Cold weather this past weekend brought an end to another busy camping season across Washington, where crowds began to level off after two years of growth.
Officials said pandemic restrictions for other summer activities the last two summers contributed to unprecedented usage at campgrounds across the state. Numbers remained high this summer, even with an unusually cool spring followed by warmer-than-normal temperatures to begin the fall.
“Looks to me that over pandemic times, people ‘discovered’ the public lands, and still are out there enjoying them, though not quite to pandemic levels,” said Diane Priebe, the outdoor recreation planner at the Bureau of Land Management’s Wenatchee field office.
Washington Department of Natural Resources spokesperson Stacia Glenn noted similar sentiments from DNR staff, although the agency didn’t begin tracking campground usage until 2022. Washington State Parks spokesperson Emily Masseth said an occupancy rate of 67.85 percent in 2021 stayed virtually the same, hitting 67.15 percent in 2022.
Priebe said usage at sites managed by the Wenatchee Field Office hit its highest point in 2020, thanks largely to an increase of almost 90,000 people compared to 2019 in the Yakima River Canyon. Those numbers fell from 577,000 to 502,400 in 2021 before rising back up to 560,400 this summer.
On-the-ground reports from staff and Priebe’s own observations indicated fewer ultra-busy weekends this summer, as well as more family-oriented crowds. She said fewer people getting out during the cold spring was largely offset by full campgrounds in late September and early October, when they typically become less popular.
Extra precipitation in the spring meant the DNR allowed campfires for a month longer than usual before conditions before the risks of wildfires became too high. Glenn said that extension led to more people camping later in the season.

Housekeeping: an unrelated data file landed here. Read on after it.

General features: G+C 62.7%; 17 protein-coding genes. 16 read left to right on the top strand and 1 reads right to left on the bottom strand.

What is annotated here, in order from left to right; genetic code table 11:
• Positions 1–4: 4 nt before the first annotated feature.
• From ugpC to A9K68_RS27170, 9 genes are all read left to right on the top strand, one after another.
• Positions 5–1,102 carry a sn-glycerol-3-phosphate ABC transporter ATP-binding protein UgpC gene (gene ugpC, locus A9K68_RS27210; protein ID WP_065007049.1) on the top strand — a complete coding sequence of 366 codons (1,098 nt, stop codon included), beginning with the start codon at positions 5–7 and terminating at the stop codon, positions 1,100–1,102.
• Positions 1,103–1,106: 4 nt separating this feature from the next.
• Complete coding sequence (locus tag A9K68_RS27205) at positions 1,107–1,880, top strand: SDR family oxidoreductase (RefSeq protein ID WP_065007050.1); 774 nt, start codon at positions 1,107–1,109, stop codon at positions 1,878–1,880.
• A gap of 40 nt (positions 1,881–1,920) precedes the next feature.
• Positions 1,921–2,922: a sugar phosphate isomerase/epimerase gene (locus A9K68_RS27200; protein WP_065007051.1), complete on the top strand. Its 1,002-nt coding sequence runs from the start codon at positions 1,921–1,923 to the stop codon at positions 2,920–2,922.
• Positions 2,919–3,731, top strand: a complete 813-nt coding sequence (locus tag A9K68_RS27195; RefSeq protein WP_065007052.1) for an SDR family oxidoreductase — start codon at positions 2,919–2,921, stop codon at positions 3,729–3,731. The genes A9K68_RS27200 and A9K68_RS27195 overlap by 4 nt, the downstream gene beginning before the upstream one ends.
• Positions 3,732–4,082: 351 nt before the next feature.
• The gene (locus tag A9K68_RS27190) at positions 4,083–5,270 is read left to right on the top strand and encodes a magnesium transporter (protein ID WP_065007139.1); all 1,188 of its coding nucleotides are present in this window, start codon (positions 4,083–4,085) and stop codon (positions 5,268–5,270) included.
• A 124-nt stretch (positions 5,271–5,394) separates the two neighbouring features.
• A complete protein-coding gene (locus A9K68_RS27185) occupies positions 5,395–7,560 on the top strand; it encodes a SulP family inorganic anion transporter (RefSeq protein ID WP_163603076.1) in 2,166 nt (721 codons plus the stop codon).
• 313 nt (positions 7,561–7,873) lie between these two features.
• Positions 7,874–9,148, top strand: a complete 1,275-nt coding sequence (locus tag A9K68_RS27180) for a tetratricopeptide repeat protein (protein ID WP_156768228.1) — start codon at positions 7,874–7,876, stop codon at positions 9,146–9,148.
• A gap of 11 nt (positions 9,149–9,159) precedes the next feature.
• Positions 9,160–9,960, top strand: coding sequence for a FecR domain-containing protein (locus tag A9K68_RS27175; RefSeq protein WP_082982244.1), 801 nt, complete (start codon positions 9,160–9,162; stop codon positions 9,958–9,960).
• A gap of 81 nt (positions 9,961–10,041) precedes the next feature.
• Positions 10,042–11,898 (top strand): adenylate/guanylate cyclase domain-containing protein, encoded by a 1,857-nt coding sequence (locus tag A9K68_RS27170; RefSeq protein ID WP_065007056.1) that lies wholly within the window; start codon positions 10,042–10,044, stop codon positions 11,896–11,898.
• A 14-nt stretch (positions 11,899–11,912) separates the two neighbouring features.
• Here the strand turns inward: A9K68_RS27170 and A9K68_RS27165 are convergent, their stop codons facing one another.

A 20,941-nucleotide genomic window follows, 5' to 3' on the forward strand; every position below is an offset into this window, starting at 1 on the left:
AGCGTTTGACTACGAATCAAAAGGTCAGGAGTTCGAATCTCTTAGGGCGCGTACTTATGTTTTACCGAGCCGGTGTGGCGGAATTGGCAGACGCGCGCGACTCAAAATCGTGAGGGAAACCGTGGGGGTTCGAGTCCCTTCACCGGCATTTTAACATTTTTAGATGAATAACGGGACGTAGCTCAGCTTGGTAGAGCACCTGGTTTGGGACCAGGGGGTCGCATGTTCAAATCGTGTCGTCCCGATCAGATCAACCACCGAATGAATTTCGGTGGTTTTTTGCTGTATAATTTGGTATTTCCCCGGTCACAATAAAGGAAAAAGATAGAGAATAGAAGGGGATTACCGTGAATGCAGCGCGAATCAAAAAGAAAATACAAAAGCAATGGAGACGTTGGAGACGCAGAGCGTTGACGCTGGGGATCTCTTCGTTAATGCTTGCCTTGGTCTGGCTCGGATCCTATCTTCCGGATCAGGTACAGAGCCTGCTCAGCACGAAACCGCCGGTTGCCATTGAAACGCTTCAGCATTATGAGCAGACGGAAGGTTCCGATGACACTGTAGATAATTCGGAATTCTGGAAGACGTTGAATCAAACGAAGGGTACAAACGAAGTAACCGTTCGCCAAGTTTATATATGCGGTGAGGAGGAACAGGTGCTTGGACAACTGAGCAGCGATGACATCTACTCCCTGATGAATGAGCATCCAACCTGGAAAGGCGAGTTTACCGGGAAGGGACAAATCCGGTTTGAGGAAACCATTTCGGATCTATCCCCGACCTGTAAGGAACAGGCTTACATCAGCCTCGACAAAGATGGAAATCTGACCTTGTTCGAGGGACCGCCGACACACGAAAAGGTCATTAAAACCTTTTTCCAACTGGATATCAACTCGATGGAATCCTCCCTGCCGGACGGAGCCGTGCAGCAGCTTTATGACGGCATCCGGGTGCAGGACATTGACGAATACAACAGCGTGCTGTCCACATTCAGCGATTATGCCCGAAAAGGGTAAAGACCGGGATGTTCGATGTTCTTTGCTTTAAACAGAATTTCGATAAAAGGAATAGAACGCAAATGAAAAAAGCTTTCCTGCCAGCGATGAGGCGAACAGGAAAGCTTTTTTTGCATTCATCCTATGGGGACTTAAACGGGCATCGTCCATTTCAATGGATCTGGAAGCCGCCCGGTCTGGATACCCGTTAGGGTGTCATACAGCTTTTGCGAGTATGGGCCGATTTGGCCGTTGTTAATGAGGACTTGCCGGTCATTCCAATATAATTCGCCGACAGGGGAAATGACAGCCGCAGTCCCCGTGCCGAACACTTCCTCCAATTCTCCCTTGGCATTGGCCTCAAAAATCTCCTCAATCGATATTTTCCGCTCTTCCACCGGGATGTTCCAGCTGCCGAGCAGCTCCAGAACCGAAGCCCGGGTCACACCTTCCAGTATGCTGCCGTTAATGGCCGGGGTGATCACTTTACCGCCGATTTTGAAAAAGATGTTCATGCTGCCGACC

Dispersed site usage went up considerably from 2020 to 2021 at BLM areas, going from 65,938 to 78,208 at the region’s non-Yakima River Canyon sites. Those numbers fell to under 76,000 in 2022, and Priebe said total visitation numbers, including day-use, didn’t see much of a decline this summer.
More people often results in more trash left behind, although Priebe said she noticed less litter this summer than in previous years. However, she noted long-term campers on public lands sometimes create issues by leaving larger messes.
The continued popularity meant a busy staff for the local BLM staff, which was unable to hire its usual third seasonal worker. Priebe said other offices experienced those shortages on a larger scale, and Glenn said the DNR’s staffing levels fluctuate from year to year.
They often rely on help from volunteers, many of whom stopped meeting for work parties at the height of the pandemic. Glenn said anyone can sign up to pick up trash, replace and repair signs, or educate visitors to public lands by going to www.dnr.wa.gov/volunteer.
“We are incredibly grateful for the hard work and dedication of our volunteers,” Glenn said. “The number of volunteer hours has dropped since the pandemic but is slowly picking up.”